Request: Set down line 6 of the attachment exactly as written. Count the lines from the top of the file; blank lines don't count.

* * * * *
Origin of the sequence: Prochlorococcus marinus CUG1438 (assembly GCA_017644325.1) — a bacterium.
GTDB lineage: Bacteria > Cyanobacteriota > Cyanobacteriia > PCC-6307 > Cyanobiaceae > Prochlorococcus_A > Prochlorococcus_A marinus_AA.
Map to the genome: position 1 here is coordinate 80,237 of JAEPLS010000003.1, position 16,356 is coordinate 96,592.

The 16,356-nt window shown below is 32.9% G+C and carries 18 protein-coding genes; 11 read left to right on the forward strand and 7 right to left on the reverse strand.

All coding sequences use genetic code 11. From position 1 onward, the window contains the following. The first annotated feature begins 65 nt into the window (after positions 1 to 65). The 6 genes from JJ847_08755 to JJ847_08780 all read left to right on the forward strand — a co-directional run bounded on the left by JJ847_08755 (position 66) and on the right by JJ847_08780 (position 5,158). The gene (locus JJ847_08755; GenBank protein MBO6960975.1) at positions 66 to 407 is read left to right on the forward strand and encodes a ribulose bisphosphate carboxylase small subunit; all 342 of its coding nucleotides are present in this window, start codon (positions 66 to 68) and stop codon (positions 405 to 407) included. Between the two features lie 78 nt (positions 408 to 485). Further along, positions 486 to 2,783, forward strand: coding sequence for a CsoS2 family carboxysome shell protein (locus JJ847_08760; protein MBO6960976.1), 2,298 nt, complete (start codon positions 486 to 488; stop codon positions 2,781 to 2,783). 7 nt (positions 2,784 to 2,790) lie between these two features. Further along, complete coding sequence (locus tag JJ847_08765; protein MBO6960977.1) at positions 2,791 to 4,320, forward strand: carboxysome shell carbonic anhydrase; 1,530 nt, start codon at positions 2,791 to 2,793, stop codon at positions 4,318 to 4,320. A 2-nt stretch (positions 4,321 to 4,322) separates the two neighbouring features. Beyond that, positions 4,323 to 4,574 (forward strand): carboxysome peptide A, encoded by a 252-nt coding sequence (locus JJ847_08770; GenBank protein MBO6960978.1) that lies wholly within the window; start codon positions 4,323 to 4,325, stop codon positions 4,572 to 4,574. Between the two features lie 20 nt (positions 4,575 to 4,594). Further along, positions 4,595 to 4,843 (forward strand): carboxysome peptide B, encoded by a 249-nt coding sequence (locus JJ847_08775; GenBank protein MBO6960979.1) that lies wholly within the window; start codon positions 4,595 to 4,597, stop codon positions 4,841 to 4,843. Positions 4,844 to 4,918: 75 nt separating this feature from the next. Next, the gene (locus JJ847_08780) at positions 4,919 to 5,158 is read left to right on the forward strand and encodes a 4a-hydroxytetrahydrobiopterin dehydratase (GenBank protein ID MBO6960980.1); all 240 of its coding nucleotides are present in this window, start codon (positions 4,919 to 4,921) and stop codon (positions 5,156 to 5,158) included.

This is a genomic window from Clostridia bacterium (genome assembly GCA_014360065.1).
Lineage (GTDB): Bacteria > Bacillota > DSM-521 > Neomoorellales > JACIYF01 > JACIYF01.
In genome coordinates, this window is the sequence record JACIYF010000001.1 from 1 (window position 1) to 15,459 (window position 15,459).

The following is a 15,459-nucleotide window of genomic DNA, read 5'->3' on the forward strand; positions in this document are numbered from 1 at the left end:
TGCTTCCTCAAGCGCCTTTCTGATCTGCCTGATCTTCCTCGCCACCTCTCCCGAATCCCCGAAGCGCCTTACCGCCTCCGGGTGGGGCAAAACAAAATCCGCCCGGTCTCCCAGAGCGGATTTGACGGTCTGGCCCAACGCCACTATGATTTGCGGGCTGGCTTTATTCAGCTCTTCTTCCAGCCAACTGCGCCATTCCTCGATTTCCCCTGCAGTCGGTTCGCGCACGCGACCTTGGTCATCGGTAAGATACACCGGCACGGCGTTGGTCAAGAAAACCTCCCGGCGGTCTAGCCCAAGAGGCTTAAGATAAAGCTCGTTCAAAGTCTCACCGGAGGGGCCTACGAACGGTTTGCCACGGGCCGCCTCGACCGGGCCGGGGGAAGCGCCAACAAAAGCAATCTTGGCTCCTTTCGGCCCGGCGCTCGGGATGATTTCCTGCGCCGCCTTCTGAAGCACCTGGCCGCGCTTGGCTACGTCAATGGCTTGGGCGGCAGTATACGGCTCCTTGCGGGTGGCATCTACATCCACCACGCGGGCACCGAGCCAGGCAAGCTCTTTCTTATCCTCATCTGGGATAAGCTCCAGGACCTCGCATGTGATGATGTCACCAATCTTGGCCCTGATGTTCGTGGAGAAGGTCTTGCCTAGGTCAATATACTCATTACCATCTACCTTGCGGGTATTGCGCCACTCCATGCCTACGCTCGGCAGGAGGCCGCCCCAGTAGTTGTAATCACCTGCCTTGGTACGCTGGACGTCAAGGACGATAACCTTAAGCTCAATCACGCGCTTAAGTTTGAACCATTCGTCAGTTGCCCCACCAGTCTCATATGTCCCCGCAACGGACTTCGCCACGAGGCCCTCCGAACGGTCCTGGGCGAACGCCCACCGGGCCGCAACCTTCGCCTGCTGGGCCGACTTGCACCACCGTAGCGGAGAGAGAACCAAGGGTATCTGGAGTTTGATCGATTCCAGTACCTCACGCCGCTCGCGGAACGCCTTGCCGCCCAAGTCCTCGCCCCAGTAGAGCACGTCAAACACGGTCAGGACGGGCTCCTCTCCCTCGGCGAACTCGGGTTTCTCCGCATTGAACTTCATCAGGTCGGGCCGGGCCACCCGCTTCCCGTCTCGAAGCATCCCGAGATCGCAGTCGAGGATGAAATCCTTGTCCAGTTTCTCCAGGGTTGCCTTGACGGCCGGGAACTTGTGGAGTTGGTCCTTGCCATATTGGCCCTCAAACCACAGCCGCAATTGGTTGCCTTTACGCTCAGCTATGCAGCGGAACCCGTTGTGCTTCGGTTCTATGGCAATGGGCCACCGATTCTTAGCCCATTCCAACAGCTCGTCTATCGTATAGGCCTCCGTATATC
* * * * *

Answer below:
This is a genomic window from Clostridia bacterium (genome assembly GCA_014360065.1).